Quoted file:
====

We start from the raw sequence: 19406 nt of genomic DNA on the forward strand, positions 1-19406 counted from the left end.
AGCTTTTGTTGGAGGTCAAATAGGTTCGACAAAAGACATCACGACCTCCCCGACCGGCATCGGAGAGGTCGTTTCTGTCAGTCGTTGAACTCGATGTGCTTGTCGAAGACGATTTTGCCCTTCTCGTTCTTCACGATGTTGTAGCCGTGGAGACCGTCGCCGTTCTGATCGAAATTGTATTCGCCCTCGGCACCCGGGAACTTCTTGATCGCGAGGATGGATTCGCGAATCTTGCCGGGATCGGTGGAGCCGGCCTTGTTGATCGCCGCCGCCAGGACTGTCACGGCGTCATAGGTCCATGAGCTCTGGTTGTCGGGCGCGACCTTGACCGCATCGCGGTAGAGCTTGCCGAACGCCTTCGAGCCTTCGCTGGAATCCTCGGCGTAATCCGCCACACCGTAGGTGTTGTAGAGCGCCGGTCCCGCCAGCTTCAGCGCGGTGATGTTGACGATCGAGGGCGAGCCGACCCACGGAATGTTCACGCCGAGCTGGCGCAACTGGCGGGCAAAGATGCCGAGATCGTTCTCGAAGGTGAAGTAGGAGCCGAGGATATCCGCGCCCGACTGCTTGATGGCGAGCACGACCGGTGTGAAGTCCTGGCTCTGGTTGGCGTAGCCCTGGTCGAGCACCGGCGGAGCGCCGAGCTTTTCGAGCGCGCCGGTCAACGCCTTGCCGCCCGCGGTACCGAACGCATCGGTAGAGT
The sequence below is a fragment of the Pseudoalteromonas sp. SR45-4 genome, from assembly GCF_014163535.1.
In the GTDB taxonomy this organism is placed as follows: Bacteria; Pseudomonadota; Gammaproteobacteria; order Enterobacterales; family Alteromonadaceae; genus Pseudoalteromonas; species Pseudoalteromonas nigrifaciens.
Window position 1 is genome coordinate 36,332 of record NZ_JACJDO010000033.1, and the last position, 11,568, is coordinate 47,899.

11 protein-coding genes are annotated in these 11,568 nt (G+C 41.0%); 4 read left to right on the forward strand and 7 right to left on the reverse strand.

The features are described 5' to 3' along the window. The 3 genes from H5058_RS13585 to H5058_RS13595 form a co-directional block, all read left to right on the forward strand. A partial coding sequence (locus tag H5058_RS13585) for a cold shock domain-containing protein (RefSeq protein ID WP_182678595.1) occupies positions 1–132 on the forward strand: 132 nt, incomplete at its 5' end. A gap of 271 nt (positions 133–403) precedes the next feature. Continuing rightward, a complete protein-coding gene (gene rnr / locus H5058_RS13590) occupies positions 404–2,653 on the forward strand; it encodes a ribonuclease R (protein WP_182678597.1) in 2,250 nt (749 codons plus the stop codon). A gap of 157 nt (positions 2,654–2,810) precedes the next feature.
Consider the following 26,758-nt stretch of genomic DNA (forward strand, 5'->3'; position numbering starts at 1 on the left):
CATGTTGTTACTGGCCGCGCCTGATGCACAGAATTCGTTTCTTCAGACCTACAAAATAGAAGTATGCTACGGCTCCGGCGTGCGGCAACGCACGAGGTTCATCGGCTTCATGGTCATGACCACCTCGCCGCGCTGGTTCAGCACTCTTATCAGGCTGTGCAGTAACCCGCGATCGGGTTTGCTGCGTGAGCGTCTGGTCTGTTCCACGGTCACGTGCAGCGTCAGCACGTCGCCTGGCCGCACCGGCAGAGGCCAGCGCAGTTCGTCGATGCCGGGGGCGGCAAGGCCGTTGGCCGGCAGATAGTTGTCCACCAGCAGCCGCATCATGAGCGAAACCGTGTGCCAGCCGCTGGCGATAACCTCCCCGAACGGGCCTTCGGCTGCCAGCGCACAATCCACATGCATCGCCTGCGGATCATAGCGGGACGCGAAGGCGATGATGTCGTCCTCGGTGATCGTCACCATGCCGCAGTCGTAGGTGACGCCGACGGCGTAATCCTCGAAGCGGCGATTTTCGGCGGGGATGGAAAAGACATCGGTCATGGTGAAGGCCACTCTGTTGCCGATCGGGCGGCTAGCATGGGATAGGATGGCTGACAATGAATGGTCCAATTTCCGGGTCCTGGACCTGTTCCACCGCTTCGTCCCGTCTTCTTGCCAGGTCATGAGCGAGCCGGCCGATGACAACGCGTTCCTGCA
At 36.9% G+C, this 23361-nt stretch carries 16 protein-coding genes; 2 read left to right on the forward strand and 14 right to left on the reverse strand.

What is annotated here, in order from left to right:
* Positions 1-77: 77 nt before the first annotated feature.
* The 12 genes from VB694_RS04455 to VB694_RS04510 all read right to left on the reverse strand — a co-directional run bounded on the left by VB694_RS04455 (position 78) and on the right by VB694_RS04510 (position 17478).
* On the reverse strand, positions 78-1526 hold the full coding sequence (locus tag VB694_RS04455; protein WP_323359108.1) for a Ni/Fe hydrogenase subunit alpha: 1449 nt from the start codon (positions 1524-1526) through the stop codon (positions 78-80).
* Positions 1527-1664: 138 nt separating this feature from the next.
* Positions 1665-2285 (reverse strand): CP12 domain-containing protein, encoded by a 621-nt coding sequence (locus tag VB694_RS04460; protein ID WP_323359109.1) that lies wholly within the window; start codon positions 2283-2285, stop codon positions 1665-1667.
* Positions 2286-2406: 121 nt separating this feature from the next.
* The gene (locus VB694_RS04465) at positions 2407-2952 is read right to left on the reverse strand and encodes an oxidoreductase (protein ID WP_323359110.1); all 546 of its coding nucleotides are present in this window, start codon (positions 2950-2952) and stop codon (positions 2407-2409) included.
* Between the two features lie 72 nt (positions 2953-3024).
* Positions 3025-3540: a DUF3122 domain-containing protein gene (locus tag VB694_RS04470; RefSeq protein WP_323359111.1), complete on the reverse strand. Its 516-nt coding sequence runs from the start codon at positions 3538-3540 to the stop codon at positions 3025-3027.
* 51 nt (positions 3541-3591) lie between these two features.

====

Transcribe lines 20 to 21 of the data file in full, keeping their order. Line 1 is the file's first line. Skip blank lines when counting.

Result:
* Positions 3025-3540: a DUF3122 domain-containing protein gene (locus tag VB694_RS04470; RefSeq protein WP_323359111.1), complete on the reverse strand. Its 516-nt coding sequence runs from the start codon at positions 3538-3540 to the stop codon at positions 3025-3027.
* 51 nt (positions 3541-3591) lie between these two features.